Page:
Gamers who objected to how Sarkeesian and other feminists treated them included Carl Benjamin (online name: Sargon of Akkad) and Chris Maldonado, who called himself Chris Ray Gun. (See sidebar below, “Meet the anti-SJW ‘skeptics.’”) Most were not conservative, but they disparaged and mocked feminism, Black Lives Matter, and the LGBT movement because they saw them as a religion and “privilege” as a secular form of original sin. Some SJW YouTubers struck back and tried to silence them, but the Skeptics’ videos debunking or mocking the SJWs received many more views and likes than the videos they targeted.
For a long time both Sarkeesian and Green avoided and blocked their critics. Following the election of Donald Trump, both posted videos expressing their despair and anger at the event. In February 2017 Green announced she would take a break from YouTube. She posted nothing on her own channel for a few months. She appeared on other channels, most notably in March engaging in a livestream conversation with Blaire White, a transgender conservative. In April Chris Ray Gun posted a smiling photo of himself with Green.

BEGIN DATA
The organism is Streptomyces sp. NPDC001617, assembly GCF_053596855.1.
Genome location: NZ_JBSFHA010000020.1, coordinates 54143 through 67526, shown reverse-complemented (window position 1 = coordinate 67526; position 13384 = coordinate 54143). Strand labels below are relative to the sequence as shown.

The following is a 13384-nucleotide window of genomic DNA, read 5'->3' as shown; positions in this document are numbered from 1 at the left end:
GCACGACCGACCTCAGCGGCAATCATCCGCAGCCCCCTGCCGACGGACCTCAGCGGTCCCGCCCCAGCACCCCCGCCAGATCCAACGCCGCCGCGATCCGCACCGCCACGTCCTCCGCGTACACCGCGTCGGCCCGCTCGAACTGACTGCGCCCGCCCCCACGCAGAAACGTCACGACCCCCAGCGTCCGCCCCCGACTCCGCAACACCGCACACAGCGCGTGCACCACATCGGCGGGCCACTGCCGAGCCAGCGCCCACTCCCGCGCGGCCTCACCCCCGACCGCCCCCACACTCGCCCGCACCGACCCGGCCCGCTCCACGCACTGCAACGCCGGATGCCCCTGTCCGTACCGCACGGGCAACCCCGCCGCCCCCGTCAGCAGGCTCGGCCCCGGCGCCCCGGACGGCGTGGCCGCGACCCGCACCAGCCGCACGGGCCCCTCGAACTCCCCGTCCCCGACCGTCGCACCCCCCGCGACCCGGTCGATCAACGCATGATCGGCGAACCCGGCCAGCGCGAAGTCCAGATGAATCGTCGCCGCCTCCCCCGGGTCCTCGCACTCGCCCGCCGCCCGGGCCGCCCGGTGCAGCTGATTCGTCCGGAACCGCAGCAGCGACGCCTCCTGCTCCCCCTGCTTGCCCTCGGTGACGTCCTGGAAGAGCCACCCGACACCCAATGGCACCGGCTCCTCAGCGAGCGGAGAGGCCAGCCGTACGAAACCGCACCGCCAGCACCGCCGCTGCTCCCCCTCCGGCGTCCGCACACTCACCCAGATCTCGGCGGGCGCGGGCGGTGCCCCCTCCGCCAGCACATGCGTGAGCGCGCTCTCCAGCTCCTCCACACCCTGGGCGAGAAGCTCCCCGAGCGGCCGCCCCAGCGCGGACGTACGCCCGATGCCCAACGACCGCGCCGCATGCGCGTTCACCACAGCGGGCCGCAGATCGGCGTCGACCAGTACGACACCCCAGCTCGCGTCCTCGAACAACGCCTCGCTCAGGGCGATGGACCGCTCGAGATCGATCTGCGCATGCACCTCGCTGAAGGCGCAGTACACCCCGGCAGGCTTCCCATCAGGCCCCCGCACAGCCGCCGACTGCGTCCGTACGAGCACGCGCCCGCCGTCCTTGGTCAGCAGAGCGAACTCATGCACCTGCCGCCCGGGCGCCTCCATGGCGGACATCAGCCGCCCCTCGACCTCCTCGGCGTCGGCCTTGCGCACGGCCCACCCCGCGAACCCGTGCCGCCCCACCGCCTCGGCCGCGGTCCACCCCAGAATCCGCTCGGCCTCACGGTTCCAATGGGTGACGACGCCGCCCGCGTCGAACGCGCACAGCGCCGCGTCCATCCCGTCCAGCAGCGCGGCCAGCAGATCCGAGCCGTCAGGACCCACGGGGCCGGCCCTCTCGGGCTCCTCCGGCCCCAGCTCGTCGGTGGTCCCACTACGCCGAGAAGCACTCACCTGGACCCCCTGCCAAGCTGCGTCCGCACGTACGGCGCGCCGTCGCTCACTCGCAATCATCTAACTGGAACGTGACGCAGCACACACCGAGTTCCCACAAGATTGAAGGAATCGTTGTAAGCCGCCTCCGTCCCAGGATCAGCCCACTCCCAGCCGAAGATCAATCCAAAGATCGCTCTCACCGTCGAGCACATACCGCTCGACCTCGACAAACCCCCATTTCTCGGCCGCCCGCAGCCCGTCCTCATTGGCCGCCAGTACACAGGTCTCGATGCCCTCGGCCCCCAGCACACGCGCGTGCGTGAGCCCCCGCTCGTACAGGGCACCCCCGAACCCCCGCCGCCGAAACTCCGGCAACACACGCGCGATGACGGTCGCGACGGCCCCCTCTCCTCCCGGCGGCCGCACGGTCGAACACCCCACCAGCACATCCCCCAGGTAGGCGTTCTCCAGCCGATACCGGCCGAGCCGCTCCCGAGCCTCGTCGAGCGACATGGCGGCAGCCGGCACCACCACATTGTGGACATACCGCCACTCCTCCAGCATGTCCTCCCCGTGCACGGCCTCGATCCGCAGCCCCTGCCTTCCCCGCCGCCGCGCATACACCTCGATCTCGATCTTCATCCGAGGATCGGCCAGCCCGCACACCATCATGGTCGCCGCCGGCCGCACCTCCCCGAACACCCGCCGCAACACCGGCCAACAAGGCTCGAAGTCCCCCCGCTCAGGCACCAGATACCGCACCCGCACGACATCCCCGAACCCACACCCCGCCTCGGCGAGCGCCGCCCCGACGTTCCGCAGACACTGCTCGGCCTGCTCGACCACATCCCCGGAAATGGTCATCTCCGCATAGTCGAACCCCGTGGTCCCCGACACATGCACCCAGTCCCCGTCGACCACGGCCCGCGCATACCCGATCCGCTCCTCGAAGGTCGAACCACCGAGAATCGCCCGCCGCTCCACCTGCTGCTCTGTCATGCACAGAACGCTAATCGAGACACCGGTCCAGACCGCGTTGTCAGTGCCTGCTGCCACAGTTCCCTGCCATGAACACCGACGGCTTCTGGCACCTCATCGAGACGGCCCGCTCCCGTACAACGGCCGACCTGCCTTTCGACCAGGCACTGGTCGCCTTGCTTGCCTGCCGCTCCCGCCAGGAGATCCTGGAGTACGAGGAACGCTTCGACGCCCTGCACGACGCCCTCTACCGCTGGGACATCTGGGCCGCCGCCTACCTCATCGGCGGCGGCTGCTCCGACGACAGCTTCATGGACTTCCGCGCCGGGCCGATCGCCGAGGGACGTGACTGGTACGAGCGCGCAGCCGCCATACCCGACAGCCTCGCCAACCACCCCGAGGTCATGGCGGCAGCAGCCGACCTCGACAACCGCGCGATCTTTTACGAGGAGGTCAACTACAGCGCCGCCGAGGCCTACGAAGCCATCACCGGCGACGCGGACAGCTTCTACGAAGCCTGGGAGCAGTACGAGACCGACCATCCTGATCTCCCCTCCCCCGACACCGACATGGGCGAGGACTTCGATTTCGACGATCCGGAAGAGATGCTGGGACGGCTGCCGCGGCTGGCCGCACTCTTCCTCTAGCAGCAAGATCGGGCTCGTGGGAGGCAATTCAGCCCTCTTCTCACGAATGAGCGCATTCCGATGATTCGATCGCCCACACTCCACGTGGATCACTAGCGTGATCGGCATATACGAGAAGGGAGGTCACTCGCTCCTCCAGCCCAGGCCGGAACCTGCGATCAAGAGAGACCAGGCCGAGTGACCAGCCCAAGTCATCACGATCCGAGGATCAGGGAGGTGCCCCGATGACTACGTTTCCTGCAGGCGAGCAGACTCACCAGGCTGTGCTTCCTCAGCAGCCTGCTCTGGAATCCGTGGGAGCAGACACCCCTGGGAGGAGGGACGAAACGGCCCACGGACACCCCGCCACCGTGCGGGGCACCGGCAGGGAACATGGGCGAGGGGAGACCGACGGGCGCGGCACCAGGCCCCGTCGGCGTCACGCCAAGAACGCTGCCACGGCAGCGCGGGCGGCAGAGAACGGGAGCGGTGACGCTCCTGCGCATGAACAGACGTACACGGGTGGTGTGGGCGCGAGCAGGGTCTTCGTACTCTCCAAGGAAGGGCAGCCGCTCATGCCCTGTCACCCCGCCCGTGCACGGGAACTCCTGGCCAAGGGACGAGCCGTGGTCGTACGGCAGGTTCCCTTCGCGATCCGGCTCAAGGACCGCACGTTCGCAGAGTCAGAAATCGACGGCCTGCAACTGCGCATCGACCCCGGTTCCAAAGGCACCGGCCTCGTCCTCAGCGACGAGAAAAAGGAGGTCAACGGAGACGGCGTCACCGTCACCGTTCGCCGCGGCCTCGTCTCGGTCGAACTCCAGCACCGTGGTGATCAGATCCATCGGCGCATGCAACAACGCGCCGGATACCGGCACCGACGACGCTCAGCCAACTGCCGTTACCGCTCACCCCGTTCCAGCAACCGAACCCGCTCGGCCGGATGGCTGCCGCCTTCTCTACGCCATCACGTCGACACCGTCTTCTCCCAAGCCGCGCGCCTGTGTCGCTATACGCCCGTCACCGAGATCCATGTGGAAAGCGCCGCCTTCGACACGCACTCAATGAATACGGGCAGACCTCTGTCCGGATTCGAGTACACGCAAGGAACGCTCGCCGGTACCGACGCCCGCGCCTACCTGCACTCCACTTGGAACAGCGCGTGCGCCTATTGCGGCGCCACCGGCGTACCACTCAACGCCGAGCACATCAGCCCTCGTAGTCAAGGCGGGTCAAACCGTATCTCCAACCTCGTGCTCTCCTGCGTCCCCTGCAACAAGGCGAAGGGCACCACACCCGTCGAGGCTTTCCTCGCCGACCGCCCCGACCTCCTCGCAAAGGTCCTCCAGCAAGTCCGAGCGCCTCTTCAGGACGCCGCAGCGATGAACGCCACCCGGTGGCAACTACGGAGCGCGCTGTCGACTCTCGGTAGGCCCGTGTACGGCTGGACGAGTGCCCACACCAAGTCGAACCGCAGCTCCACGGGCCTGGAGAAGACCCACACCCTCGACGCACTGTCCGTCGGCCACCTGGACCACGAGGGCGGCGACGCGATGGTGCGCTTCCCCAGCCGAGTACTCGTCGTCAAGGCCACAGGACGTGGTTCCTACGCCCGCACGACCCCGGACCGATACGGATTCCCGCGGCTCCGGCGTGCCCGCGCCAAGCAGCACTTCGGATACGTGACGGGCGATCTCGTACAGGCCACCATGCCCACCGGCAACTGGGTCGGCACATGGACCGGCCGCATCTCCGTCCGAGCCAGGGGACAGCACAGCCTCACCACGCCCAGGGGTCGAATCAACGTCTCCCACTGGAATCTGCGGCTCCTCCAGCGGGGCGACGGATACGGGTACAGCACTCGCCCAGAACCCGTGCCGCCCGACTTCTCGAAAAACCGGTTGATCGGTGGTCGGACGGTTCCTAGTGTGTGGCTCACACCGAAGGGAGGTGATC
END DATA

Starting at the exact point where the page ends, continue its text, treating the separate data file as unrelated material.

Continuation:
SJWs across the internet reacted with shock and horror: How could Green, a public face of feminism and social justice on the internet, consort with their enemies? Hit pieces on internet outlets condemned Green’s “betrayal”—and outrage became a firestorm when word spread that Green was actually dating Chris Ray Gun. Critics said she should not date vile folks like him, “not even if you like them. [Obscenity] your feelings.” Another tweet attacked making friends with antifeminists: “Far more productive to befriend someone at YouTube who could delete all their channels.”